Audre Lorde Ain’t Here for Your Hopelessness: How Her Words Are Fueling a New Generation of Queer Rage

Harkening to Lorde’s belief that feelings are genuine paths to knowledge, Story tells Reckon that “injustice and inequity are experienced at the personal and subjective levels first, and the pain and, ultimately, the rage that comes from those experiences ignite the individual to begin collaborating with others in order to ensure systematic change and social action.”

Gumbs adds that people who don’t share Lorde’s identities also manage to see themselves differently through her work.

Lorde’s words as an unapologetic blueprint for uncomfortable conversations of all kinds

Lamya H. is a brown, nonbinary, queer and Muslim author of the Stonewall Award-winning memoir “Hijab Butch Blues,” a story on faith, family, community and sexuality. Despite not being a Black feminist themselves, Lamya draws inspiration from Lorde.

Having discovered Lorde’s work in their 20s, “I was coming into myself then—into my queerness, my Muslimness, my brownness, that I was raised a girl—coming to terms with these things and seeing them as sources of empowerment,” they said.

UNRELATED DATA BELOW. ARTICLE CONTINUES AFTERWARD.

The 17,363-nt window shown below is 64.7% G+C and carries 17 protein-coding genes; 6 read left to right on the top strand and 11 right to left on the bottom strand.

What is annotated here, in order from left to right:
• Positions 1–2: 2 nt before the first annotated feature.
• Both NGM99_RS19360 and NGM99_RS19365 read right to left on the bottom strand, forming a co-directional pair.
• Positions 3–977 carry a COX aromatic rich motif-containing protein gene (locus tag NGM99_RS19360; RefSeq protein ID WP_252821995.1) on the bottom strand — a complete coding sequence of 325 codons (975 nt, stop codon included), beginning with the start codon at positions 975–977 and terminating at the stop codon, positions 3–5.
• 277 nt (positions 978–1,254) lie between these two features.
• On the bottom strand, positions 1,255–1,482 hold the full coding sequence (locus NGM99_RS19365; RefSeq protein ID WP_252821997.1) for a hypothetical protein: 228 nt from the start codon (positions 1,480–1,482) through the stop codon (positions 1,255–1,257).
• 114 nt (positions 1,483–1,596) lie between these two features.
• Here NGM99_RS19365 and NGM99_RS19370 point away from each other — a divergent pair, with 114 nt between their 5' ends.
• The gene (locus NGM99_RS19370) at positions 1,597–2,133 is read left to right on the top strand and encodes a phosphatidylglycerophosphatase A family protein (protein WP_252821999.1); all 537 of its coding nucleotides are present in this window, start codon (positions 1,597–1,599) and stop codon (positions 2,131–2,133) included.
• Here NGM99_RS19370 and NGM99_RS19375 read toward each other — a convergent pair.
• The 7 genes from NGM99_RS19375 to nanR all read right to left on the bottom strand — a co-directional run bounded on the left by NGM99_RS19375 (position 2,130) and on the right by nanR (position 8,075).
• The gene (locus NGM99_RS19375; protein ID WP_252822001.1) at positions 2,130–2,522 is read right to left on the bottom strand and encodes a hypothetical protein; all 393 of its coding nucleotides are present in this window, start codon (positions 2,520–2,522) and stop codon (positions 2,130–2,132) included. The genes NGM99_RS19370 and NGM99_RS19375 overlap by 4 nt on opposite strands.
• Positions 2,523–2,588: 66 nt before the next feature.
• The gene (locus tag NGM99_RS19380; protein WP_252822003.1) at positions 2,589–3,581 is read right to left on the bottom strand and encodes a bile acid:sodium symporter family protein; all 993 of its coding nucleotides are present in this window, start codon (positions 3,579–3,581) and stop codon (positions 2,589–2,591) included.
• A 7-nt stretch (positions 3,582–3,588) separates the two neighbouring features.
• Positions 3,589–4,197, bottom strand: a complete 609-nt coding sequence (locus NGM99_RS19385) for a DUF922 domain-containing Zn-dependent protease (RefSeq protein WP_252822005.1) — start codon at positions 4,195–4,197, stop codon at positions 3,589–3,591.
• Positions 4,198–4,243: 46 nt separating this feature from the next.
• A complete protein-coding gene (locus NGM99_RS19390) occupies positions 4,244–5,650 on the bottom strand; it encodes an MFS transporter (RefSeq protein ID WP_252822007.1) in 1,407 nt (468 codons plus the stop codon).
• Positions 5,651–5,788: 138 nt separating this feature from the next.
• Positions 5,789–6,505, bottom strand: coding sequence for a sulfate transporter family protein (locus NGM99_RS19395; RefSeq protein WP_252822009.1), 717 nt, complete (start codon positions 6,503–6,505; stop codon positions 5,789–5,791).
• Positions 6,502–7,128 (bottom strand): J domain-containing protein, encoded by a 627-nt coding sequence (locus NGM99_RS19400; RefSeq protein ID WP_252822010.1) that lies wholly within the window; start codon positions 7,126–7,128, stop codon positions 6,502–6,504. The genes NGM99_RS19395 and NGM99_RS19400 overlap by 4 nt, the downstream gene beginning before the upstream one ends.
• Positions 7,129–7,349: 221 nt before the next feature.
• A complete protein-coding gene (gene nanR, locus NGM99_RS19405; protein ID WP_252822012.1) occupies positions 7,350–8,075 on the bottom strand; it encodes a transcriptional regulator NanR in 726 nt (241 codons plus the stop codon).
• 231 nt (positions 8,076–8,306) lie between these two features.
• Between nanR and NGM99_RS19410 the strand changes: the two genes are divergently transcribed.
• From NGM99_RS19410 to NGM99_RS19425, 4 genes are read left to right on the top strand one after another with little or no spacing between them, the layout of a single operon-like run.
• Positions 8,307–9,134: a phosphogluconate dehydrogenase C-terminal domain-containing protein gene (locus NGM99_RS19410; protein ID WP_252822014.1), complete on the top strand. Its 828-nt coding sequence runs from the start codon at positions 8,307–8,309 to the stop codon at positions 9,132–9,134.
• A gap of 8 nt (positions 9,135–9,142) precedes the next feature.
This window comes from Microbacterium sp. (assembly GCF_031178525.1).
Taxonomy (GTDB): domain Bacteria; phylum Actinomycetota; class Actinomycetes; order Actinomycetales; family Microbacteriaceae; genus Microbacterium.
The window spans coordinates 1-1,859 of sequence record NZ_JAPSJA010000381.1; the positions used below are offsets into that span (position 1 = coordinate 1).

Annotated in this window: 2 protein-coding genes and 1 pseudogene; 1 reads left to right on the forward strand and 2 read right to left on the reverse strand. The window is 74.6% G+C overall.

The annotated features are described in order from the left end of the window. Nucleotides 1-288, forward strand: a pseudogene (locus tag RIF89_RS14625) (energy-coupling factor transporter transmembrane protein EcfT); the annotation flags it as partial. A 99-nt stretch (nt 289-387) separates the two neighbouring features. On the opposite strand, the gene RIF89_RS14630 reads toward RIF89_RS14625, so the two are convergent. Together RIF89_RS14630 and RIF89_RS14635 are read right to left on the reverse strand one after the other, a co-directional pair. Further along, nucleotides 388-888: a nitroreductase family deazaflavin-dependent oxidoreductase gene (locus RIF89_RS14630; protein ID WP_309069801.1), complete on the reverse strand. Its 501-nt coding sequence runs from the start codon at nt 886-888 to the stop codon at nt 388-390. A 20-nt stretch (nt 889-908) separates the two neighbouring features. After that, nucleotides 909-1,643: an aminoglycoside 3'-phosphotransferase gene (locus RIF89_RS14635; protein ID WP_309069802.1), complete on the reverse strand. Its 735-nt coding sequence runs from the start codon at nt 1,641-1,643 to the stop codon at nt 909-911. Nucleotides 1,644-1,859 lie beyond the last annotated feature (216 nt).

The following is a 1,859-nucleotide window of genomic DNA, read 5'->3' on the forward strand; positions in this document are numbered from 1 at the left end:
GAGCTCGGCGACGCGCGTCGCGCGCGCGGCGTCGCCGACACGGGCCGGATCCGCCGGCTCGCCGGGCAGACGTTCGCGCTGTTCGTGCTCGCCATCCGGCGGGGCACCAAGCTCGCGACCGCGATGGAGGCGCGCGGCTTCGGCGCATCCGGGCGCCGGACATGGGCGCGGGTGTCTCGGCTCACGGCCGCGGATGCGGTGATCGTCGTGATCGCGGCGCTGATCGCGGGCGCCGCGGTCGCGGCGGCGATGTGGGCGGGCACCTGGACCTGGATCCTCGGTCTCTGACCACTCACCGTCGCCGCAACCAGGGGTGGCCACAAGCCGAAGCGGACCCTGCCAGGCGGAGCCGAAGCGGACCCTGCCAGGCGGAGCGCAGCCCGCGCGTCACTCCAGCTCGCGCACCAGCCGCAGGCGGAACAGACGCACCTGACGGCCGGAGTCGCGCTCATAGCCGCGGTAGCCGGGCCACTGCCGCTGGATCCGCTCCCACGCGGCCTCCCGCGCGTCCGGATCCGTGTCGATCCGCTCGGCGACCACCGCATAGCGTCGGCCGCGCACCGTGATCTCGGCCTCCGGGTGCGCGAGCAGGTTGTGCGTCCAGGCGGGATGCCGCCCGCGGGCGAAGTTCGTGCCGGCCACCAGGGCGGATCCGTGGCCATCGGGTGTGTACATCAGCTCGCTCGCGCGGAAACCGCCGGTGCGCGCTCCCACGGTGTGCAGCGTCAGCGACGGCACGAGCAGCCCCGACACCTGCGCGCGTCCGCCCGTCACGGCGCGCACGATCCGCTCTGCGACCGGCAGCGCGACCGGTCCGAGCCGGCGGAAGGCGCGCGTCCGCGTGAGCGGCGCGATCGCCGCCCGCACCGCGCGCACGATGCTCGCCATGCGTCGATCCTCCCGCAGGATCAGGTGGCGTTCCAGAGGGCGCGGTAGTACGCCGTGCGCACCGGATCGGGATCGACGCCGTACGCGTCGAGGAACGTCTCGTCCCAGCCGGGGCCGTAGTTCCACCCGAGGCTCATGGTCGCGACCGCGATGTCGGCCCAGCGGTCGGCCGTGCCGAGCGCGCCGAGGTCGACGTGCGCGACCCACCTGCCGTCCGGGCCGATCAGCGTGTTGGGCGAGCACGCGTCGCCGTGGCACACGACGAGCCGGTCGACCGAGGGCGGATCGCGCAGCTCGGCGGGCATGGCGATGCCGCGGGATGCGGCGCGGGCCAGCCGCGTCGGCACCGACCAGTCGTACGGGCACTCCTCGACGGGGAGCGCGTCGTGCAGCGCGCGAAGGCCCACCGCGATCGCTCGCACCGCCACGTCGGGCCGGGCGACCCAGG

The first work Lamya read by Lorde was “A Litany for Survival,” and its last line stayed with them: “So it is better to speak / remembering / we were never meant to survive.”

“I remember coming back to that over and over not just the next few days, but also the next few years,” Lamya recounted. “I remember the defiance in those lines: we were never meant to survive, but look at us, we’re here and we’re carving out lives for ourselves.”

Lamya credits Lorde’s impact to her ability to blend the personal and political, and reading Lorde “taught me that writing could do this, could be a tool for resistance and organizing and a channeling of anger,” they said. This was their compass for their memoir.

“I wanted to write in ways that were both personal and political, telling everyday stories from my life while using the vignettes to make arguments about Islamophobia, racism, homophobia, transphobia, and others.”

Above all, an urgency to stand up against oppression NOW

Lorde grew up in proximity to death—something Gumbs sees in today’s fight for racial, gender, ability, environmental and reproductive justice movements. According to Gumbs, Lorde grew up down the street from where the atom bomb was invented.

“They were one of the first kids who grew up in a world where they knew that nuclear war was possible, and they had this idea that someone could press a button and end our entire species—this is the context she grew up in.”